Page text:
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Technology and new ideas about sex and gender have dramatically changed the laws of love, from who pays for dinner to how long to wait to call after a date.“It’s sort of like the Wild West out there,” says Alex Manley, dating and sex editor at Ask Last-minute offers used to mean you were a second choice, and the advice was to save face and your self-respect by saying, “Nope.” But with the ability to find a potential match now sped up to the nth degree, that rule has been turned on its head.“When I was on Tinder, you’d match, chat for 45 minutes, and then she’d be like, ‘Let’s go on a date tomorrow,’” Manley says. It saves you time figuring out if this is the right person.” Forget having a one-night stand and never seeing the person again.Agape Match’s Avgitidis says that dating sites have seen a big uptick in people noting their political preferences on their profiles.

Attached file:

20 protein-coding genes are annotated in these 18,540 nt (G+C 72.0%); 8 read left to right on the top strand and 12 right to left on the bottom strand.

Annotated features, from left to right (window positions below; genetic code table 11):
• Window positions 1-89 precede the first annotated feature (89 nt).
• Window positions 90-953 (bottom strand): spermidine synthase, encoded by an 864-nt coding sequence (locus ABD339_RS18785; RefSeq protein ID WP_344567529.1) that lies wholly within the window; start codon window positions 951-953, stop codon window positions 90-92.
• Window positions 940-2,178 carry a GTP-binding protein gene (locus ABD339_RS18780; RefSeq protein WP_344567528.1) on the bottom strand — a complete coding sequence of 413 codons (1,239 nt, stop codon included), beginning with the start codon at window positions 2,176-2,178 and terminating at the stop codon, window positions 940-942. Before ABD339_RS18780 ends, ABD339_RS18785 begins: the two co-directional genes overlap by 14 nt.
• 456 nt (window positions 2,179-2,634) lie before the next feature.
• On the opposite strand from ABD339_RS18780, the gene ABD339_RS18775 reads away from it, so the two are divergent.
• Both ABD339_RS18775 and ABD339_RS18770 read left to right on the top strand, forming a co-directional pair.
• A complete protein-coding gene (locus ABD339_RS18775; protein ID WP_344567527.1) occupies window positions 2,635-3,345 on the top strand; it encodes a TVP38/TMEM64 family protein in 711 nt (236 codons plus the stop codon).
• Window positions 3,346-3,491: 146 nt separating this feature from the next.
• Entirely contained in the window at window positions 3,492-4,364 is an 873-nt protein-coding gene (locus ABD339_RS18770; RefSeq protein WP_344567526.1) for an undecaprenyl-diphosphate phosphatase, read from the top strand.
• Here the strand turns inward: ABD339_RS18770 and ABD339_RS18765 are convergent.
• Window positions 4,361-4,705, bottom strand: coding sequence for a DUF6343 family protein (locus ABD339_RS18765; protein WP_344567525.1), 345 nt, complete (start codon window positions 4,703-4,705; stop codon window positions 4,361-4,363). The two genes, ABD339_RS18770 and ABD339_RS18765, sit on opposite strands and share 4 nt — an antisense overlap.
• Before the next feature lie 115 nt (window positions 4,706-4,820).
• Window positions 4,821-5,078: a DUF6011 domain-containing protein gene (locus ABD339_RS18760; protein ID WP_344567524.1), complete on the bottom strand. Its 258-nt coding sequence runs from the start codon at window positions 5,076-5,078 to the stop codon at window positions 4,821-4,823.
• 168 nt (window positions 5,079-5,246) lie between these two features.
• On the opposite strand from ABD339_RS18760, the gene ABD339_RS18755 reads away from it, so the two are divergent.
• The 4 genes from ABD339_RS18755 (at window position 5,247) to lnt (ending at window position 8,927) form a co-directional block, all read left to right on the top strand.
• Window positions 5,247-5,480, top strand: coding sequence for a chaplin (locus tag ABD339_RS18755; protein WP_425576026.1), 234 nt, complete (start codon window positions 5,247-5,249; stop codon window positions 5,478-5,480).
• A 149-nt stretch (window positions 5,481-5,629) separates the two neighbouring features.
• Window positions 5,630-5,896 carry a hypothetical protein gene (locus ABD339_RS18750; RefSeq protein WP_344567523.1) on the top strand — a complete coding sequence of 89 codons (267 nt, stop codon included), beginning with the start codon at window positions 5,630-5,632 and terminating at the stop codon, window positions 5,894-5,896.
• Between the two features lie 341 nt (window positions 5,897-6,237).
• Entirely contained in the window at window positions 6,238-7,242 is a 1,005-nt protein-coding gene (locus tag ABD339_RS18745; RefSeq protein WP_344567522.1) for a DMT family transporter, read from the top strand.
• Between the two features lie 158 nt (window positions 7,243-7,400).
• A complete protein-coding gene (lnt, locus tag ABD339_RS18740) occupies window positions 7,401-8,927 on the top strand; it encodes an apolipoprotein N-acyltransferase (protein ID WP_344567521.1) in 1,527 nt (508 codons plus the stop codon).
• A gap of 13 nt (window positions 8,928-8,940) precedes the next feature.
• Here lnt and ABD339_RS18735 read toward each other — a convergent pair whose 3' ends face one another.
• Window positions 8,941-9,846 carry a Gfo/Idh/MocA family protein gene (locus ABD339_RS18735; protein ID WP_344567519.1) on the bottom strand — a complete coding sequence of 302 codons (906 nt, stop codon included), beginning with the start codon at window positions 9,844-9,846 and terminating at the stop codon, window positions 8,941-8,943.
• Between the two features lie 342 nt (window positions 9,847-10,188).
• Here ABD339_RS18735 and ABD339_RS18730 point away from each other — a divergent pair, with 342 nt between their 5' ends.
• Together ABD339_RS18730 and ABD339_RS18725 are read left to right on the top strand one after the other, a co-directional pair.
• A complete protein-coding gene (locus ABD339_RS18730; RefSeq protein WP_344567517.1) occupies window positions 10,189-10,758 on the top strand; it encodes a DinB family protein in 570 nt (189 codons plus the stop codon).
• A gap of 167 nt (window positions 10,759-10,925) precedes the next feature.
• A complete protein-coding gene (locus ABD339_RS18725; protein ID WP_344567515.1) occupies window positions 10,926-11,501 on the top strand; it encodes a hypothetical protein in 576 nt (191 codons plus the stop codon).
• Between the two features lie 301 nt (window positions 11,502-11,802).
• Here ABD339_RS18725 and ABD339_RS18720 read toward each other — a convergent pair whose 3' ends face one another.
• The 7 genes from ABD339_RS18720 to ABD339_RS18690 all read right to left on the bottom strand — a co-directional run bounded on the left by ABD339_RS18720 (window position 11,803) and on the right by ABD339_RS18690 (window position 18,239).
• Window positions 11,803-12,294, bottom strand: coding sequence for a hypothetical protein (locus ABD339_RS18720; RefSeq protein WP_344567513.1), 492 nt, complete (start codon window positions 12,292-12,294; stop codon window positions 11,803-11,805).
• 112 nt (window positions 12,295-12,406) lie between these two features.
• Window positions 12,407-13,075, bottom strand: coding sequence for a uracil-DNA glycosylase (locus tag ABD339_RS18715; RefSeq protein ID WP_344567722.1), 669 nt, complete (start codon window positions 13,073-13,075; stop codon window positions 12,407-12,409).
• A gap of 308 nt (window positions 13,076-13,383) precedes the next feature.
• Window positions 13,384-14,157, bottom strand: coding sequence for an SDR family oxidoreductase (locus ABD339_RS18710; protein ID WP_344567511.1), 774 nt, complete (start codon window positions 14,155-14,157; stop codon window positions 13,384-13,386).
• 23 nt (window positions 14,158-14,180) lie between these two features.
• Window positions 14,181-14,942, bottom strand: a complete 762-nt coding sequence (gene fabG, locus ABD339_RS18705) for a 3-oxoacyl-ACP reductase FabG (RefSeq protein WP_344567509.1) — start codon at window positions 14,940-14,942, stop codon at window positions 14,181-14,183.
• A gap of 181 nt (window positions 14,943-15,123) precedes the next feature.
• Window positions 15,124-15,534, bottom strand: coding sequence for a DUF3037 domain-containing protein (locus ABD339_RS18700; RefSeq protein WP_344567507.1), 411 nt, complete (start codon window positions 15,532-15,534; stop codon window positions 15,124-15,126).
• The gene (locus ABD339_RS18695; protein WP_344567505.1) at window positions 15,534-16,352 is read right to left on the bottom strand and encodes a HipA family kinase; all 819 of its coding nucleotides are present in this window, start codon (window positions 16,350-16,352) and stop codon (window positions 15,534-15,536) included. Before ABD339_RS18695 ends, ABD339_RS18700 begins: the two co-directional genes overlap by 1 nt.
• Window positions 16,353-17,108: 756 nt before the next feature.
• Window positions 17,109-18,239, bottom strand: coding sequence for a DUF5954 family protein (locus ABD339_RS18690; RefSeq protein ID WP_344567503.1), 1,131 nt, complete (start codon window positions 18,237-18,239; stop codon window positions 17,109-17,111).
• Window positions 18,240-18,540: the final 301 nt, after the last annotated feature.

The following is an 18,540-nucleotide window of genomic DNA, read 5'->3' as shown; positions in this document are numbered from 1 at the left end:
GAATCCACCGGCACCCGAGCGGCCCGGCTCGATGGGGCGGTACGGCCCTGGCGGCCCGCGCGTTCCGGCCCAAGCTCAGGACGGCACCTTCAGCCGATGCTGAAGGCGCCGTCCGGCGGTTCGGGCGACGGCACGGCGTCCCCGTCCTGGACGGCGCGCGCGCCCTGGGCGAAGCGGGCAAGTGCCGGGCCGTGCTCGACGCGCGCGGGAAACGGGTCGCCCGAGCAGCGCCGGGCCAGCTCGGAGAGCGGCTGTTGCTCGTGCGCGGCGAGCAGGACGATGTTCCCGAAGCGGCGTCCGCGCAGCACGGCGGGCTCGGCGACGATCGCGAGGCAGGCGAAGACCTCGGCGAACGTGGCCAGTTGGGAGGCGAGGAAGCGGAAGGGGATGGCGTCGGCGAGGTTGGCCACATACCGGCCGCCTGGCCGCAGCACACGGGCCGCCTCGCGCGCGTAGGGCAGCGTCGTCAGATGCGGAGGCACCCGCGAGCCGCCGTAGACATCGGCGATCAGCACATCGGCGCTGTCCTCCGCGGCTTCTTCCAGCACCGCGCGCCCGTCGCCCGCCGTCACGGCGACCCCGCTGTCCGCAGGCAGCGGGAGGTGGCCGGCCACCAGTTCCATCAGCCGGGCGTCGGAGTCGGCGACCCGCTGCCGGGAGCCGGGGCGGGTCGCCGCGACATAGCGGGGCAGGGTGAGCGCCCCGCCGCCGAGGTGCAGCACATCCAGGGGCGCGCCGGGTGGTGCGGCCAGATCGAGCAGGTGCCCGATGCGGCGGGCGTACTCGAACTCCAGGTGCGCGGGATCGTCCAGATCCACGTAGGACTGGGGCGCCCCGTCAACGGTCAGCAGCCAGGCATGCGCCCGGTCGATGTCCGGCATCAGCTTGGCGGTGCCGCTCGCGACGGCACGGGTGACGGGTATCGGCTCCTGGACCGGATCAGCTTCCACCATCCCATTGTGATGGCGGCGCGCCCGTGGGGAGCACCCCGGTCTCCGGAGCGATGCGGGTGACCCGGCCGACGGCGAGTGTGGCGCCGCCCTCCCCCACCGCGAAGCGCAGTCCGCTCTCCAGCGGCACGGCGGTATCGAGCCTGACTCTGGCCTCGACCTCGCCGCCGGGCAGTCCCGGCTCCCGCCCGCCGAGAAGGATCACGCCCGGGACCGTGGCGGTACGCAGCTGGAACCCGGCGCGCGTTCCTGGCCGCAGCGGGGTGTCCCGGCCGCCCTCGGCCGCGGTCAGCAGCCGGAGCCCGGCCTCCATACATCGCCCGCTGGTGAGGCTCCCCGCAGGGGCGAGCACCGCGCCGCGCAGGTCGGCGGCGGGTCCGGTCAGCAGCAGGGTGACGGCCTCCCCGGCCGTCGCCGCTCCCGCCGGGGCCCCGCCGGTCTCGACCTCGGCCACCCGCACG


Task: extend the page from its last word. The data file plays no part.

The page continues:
“There’s a sort of New Age chivalry about that.” Unfortunately, the rule seems even less clear for those in the LGBT community, says Morningside Heights resident and comedian Stephanie Foltz, who is bisexual.But such shenanigans are now considered passé, given how we’re all constantly looking at our smartphones.“I don’t want to be with someone who’s going to play games and feel weird if I text them to say hello,” Donahue says.“If there’s not an immediate spark, you’re wasting both of your time,” says Manley.
The advice used to be to avoid talk of politics and former relationships on early dates, but now many favor putting it all out there from the beginning.
With Facebook, Twitter and some minor sleuthing, anyone can be tracked down.